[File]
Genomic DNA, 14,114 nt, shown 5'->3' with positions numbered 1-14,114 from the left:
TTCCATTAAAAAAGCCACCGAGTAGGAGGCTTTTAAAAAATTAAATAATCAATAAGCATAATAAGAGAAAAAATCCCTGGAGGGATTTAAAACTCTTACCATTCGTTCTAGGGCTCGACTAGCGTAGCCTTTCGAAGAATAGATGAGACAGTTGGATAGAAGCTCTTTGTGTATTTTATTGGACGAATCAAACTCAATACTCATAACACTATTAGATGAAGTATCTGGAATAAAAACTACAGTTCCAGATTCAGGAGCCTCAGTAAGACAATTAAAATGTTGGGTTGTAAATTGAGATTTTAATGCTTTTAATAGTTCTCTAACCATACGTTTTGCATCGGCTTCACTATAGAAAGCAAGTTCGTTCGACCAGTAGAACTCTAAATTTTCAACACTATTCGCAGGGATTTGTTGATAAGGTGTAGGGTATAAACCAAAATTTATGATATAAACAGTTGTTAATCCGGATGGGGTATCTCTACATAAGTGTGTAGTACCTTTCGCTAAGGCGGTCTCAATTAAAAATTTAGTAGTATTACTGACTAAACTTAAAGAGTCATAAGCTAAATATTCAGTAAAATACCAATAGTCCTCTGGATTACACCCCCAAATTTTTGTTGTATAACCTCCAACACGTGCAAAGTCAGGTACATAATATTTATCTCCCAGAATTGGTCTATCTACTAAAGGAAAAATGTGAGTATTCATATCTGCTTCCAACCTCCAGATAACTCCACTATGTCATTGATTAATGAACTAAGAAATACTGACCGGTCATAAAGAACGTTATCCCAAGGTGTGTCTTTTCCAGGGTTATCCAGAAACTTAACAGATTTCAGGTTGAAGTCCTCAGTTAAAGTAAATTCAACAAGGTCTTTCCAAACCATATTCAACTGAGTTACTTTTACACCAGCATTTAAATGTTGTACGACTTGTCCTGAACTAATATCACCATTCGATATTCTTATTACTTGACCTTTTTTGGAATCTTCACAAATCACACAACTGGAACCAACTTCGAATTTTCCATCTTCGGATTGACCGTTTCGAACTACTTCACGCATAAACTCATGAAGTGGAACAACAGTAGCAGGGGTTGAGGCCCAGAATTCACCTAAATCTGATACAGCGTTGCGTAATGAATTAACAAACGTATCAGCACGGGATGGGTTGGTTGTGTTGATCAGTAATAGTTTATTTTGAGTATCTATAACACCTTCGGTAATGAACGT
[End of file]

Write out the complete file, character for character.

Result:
Genomic DNA, 14,114 nt, shown 5'->3' with positions numbered 1-14,114 from the left:
TTCCATTAAAAAAGCCACCGAGTAGGAGGCTTTTAAAAAATTAAATAATCAATAAGCATAATAAGAGAAAAAATCCCTGGAGGGATTTAAAACTCTTACCATTCGTTCTAGGGCTCGACTAGCGTAGCCTTTCGAAGAATAGATGAGACAGTTGGATAGAAGCTCTTTGTGTATTTTATTGGACGAATCAAACTCAATACTCATAACACTATTAGATGAAGTATCTGGAATAAAAACTACAGTTCCAGATTCAGGAGCCTCAGTAAGACAATTAAAATGTTGGGTTGTAAATTGAGATTTTAATGCTTTTAATAGTTCTCTAACCATACGTTTTGCATCGGCTTCACTATAGAAAGCAAGTTCGTTCGACCAGTAGAACTCTAAATTTTCAACACTATTCGCAGGGATTTGTTGATAAGGTGTAGGGTATAAACCAAAATTTATGATATAAACAGTTGTTAATCCGGATGGGGTATCTCTACATAAGTGTGTAGTACCTTTCGCTAAGGCGGTCTCAATTAAAAATTTAGTAGTATTACTGACTAAACTTAAAGAGTCATAAGCTAAATATTCAGTAAAATACCAATAGTCCTCTGGATTACACCCCCAAATTTTTGTTGTATAACCTCCAACACGTGCAAAGTCAGGTACATAATATTTATCTCCCAGAATTGGTCTATCTACTAAAGGAAAAATGTGAGTATTCATATCTGCTTCCAACCTCCAGATAACTCCACTATGTCATTGATTAATGAACTAAGAAATACTGACCGGTCATAAAGAACGTTATCCCAAGGTGTGTCTTTTCCAGGGTTATCCAGAAACTTAACAGATTTCAGGTTGAAGTCCTCAGTTAAAGTAAATTCAACAAGGTCTTTCCAAACCATATTCAACTGAGTTACTTTTACACCAGCATTTAAATGTTGTACGACTTGTCCTGAACTAATATCACCATTCGATATTCTTATTACTTGACCTTTTTTGGAATCTTCACAAATCACACAACTGGAACCAACTTCGAATTTTCCATCTTCGGATTGACCGTTTCGAACTACTTCACGCATAAACTCATGAAGTGGAACAACAGTAGCAGGGGTTGAGGCCCAGAATTCACCTAAATCTGATACAGCGTTGCGTAATGAATTAACAAACGTATCAGCACGGGATGGGTTGGTTGTGTTGATCAGTAATAGTTTATTTTGAGTATCTATAACACCTTCGGTAATGAACGT